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Meet the PMML Staff - John LaPine

Have you ever wondered who's behind the scenes making the PMML run smoothly? It’s our pleasure to pull back the curtain and introduce you to the staff you see during your visits and those that work behind the scenes. This month, we are introducing you to John LaPine, the Collections Services Manager. John began working at the PMML in 2012 and works diligently to restore and preserve paper records that support the stories of the citizen soldier.

PMML: Hi John! Thanks for taking the time to chat with us. Many people may not be familiar with the title Collection Services Manager, but you are the one who works the magic behind the scenes to restore works on paper to ensure they can be viewed by the general public. What is it about the work that you do that inspires you?

John: When I am engaged in conserving and restoring historical documents, books, prints, drawings, and objects, I am cognizant that my efforts are ensuring that these collection items will be preserved for many, many years, decades, and perhaps (hopefully) centuries after I am gone. The knowledge that I am making a palpable contribution to the human cosmopolis that will outlast my life and all the lives of people alive today is quite rewarding. 

PMML: It's certainly the Museum & Library's hope that our collective work will inspire and guide future generations. As you've been working on these items, is there one that's made a deep impression on you?

John: I'd have to give that distinction to John Cordwell’s WWII Wartime Diary, which he illustrated himself during his internment by the Nazis in Stalag III, Luft Nord. That piece made a very deep impression on me. I spent more than 3,000 hours over a 2-year period restoring this wartime diary, and each of the hundreds of items and illustrations inside it struck me as having great significance. Each entry represents a moment in time during Cordwell’s imprisonment, and as I concentrated my conservationist attention on each of the items I was transported back to the moment in time that Cordwell experienced and the record he made with each illustration. 

PMML: After spending that much time with an object in such an intimate manner, I can see how it and the sentiments expressed in it would become very meaningful to you. If you could share your work with one person, who would it be and why would you want to share it with them?

John: I would share the work I am doing with my youngest grandchild, Navi, who is going to be 2 years old in January. I would like to her to learn and understand that our lives have the greatest value when we focus not on ourselves, but on others… Just as American Citizen Soldiers’ efforts and sacrifices have always benefited our society and our civilization as a whole.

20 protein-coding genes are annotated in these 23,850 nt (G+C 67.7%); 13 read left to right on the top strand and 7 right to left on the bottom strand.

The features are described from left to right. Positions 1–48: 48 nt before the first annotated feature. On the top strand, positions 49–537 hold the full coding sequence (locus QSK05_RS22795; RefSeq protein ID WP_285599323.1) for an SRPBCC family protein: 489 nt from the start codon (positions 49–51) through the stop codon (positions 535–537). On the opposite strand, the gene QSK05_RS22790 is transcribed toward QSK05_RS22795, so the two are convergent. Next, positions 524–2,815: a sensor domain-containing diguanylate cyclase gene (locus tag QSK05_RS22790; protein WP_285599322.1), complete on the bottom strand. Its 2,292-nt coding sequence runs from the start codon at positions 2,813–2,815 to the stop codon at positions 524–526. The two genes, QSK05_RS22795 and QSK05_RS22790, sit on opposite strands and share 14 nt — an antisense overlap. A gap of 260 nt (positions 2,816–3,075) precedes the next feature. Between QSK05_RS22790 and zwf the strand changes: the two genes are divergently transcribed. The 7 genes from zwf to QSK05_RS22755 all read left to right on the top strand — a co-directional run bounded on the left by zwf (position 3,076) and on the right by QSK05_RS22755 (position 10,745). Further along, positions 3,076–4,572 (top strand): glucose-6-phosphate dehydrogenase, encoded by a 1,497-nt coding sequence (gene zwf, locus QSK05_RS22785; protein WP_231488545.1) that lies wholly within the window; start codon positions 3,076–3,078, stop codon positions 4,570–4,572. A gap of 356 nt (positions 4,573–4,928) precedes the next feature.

PMML: Navi has an excellent resource to turn to. Do you think the work that you do at the PMML will help her and future generations make more informed decisions?

John: I do. I believe that the study of history enables people to have the opportunity to exercise introspection, and to learn about what kind of people they want to be, what kind of society they want to live in, and to determine whether they want to expend some effort toward improving themselves and the society within which they live. The objects I have worked on that are in our collections will be part of exhibits and displays at some point in the future, and I am hopeful that when people see them, study them, and place them into their understanding of human history, they will comprehend that the generations before them have been peopled by individuals (leaders, citizen soldiers, and just plain folk) who believed that personal sacrifice for the greater good of society gave their lives great and enduring purpose and meaning.

PMML: John, thanks for your time and your very insightful answers. The Museum & Library is privileged to have people who are so dedicated to the work they do and sharing that work with others on staff. 

Don't forget to take advantage of FREE admission on November 10 & 11 in honor of Veterans Day to come see John's hard work on display as you take in the breathtaking illustrations in John Cordwell's diary, on display in Life Behind the Wire: Prisoners of War

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